From the New York Times:
The chairman of the Senate Intelligence Committee, Senator John D. Rockefeller IV, said Thursday that the committee would investigate claims by two military eavesdroppers that they routinely listened in on private calls home from American military officers, aid workers and journalists stationed in Iraq.
The two former intelligence officers, Adrienne Kinne, an Army reservist, and David Murfee Faulk, a Navy linguist, spoke Thursday to ABC News. They also were interviewed for a book on the National Security Agency by James Bamford, a former ABC producer and author of two earlier books on the agency, that is scheduled for publication next week.
Mr. Faulk said that when another eavesdropper protested that they were personal calls and should not be transcribed, a supervisor replied, “My orders were to transcribe everything.”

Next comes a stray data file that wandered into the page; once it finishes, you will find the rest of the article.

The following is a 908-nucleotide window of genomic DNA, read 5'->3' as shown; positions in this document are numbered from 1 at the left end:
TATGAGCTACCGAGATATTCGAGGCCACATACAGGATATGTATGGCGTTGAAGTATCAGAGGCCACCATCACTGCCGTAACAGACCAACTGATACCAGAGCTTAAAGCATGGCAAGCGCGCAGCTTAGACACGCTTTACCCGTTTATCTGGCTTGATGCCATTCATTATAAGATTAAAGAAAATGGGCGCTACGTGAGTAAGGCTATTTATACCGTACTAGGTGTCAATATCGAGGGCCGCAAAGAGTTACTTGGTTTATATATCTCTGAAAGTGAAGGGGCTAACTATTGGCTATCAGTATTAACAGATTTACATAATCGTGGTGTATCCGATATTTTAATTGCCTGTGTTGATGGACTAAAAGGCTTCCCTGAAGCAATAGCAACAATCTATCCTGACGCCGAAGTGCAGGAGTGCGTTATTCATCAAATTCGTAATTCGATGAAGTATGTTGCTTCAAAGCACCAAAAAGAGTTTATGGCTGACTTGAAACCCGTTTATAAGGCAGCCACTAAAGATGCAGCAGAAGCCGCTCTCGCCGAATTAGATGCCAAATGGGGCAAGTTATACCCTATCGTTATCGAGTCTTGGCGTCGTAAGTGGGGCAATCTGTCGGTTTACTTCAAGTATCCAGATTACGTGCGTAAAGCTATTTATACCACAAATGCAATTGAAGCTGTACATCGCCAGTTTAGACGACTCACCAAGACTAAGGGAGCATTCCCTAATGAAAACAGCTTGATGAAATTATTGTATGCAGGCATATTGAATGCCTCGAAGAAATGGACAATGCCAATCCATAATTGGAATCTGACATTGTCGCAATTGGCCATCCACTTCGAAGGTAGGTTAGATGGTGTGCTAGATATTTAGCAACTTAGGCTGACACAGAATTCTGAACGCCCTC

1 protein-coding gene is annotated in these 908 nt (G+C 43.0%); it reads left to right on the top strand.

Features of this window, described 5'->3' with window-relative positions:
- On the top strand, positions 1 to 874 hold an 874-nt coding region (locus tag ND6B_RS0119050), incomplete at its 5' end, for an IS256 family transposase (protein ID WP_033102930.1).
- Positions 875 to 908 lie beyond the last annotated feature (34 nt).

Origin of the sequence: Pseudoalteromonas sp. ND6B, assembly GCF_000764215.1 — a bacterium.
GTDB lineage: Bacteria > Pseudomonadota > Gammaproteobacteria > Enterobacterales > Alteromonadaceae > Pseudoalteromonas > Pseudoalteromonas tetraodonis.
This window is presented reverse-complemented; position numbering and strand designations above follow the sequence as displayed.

It was unclear whether the intercepts the two former intelligence officers described were part of the program of surveillance without warrants that President Bush approved shortly after the 2001 terrorist attacks. He and other officials said that program intercepted only calls of people believed to be linked to Al Qaeda.
A statement issued by the NSA on Thursday night said, “Some of these allegations have been investigated and found to be unsubstantiated; others are in the investigation process.”
The statement said the agency operated within the law and took accusations of wrongdoing seriously. “When we find misconduct, we take swift and certain remedial action,” the statement said.
Filed under: Inquiry, Senate | Tagged: eavesdropping, Iraq, John Rockefeller, NSA, Senate Intelligence | Leave a Comment »